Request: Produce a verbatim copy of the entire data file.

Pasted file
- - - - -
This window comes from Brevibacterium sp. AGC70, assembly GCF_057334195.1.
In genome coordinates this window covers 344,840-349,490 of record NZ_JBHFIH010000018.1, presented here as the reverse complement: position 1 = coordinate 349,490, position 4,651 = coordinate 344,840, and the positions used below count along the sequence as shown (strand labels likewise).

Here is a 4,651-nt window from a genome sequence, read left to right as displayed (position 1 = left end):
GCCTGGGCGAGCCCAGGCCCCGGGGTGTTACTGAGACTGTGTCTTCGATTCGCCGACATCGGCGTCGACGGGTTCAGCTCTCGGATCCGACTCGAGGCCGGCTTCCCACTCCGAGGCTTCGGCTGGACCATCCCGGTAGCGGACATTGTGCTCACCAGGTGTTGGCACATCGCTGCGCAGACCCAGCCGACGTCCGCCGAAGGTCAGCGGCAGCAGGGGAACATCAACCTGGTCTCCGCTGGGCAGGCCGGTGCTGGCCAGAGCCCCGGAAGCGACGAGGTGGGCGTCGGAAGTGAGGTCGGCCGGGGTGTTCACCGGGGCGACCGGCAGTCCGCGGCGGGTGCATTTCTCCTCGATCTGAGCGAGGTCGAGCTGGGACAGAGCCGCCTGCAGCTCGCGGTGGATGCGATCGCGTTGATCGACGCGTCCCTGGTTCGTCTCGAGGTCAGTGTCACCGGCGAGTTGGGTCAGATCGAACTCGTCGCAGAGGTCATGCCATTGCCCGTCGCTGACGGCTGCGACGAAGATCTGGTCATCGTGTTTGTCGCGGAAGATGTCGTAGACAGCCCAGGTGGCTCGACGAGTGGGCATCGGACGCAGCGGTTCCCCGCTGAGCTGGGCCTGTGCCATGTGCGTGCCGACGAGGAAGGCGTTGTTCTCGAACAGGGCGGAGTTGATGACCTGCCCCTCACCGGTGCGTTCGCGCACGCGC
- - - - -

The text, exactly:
This window comes from Brevibacterium sp. AGC70, assembly GCF_057334195.1.
In genome coordinates this window covers 344,840-349,490 of record NZ_JBHFIH010000018.1, presented here as the reverse complement: position 1 = coordinate 349,490, position 4,651 = coordinate 344,840, and the positions used below count along the sequence as shown (strand labels likewise).

Here is a 4,651-nt window from a genome sequence, read left to right as displayed (position 1 = left end):
GCCTGGGCGAGCCCAGGCCCCGGGGTGTTACTGAGACTGTGTCTTCGATTCGCCGACATCGGCGTCGACGGGTTCAGCTCTCGGATCCGACTCGAGGCCGGCTTCCCACTCCGAGGCTTCGGCTGGACCATCCCGGTAGCGGACATTGTGCTCACCAGGTGTTGGCACATCGCTGCGCAGACCCAGCCGACGTCCGCCGAAGGTCAGCGGCAGCAGGGGAACATCAACCTGGTCTCCGCTGGGCAGGCCGGTGCTGGCCAGAGCCCCGGAAGCGACGAGGTGGGCGTCGGAAGTGAGGTCGGCCGGGGTGTTCACCGGGGCGACCGGCAGTCCGCGGCGGGTGCATTTCTCCTCGATCTGAGCGAGGTCGAGCTGGGACAGAGCCGCCTGCAGCTCGCGGTGGATGCGATCGCGTTGATCGACGCGTCCCTGGTTCGTCTCGAGGTCAGTGTCACCGGCGAGTTGGGTCAGATCGAACTCGTCGCAGAGGTCATGCCATTGCCCGTCGCTGACGGCTGCGACGAAGATCTGGTCATCGTGTTTGTCGCGGAAGATGTCGTAGACAGCCCAGGTGGCTCGACGAGTGGGCATCGGACGCAGCGGTTCCCCGCTGAGCTGGGCCTGTGCCATGTGCGTGCCGACGAGGAAGGCGTTGTTCTCGAACAGGGCGGAGTTGATGACCTGCCCCTCACCGGTGCGTTCGCGCACGCGC